To remove all previously held ambiguities in his dubious attempt to ‘restructure’ the nation towards achieving his pre-determined political goal, the former Vice President Alex Ekwueme, also referred to the same states among those in the ‘North-Central’ part of Nigeria in the context of his six geopolitical zones.
So, if that is the case, what were people like Jonathan Zwingina and the retired Air Commodore Dan Suleiman – to name only a few- doing at the meeting supposedly convened by elders of the Middle Belt except for the mere fact of their religious qualification? Both men hail from Nigeria’s North East. It was equally instructive that among the so-called representatives of the Middle Belt, only the erstwhile Chairman of the PDP Ahmadu Ali, was a Muslim, among those that dared to show their faces to the press afterwards.
Was it a genuine error? It seems incomprehensible to me that a whole professor of geography could get his map reading so completely wrong. Surely, there must be an element of deliberateness in the error, if at all it could be called one in the same context.
I do hope that readers of the Christian faith do not get me wrong here. I have nothing but maximum respect for Christians and Christianity. But the truth must be told no matter how bitter. Christians in the North have the absolute right to create a separate identity for themselves that is distinct from their Muslim brethren if they desire and no one should begrudge them for it. Still, what I cannot stomach is the deceit that is often employed in the process.
Northern Christians have the right to also flex their muscles and to exhibit their political capital especially when bargaining for a fairer share of the national cake or, as is often the case, reject marginalization whenever it shows its ugly face in their co-existence of their with other Nigerians of different faiths. But in doing so there is a need for transparency and the avoidance of deceit.
It was the lack of transparency of the Gana group that clearly exposed it as a composition of political jobbers and mercenaries. If they had labelled their meeting as that of the Association of Northern Nigerian Christians this discourse would have been unnecessary.
But to claim that they spoke for the entire Middle Belt of Nigeria where I also hail from is misleading. I am from Niger state but Jerry Gana did not represent me at the meeting. Neither did he represent millions of Muslims from his fabled ‘Middle Belt’ who’s permission he did not speak before going public with his views. But I can also visualize the exact reasons for their pretence. Stripped of its “Middle Belt” tag Gana’s group will become a hard sale.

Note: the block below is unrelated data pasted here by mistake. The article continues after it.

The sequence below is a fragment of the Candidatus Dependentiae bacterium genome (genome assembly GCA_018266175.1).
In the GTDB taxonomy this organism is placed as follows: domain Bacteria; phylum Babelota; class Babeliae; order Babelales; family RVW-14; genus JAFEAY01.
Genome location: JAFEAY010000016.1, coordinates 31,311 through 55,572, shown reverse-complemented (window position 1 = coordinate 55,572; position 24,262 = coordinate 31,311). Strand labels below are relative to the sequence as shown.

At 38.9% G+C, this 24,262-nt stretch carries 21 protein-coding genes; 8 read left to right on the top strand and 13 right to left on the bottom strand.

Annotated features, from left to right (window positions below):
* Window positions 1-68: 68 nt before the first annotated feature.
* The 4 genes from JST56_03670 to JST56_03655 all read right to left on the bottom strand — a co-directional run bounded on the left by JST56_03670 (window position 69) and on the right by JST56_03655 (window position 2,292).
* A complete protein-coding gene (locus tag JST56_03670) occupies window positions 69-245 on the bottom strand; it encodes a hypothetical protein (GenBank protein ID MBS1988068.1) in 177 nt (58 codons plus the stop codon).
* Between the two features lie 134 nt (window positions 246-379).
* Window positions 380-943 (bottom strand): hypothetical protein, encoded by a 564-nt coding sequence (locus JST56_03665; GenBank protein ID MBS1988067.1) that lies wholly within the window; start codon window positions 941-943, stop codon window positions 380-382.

It will not be exactly a “belt”. After all, there are Christians in Kano, just as there are in Borno, Adamawa, Zamfara and Katsina. Looked at from that perspective, their seeming folly assumes the semblance of a marketing strategy. By situating their agitation on the platform of the Middle Belt they provide themselves with a product to sale to the highest political bidders.
His group made the same mistake attributed to the sponsors of IPOB and MASSOB who have included the parts of the Northcentral and South-South states in their imaginary map of Biafra without the consent of the indigenes. It is also not surprising that among other things, the so-called Middle Belt elders have called for the full implementation of the report of Jonathan’s dubious Constitution Conference. The Conference was held under protest from the Muslim community in the country on account of its lopsided composition. The Jonathan administration refused to address their concerns.
With due respect to the Professor, the opinion expressed by his group last week was the product of the Association of Northern Nigerian Christians. It was not the collective decision of the entire Middle Belt of the nation. I respectfully urge him and his group to label themselves as such as there is no shame in doing so. They should call a spade exactly what it is: a spade!
As the proud Christians who only happen to be from the North, they will be entirely within their rights if they do so. This deceit has gone on for too long. It is now time to bring an end to it. With apologies to the late M. K. O. Abiola, we must always ignore the impulse to shave the heads of other people in their absence.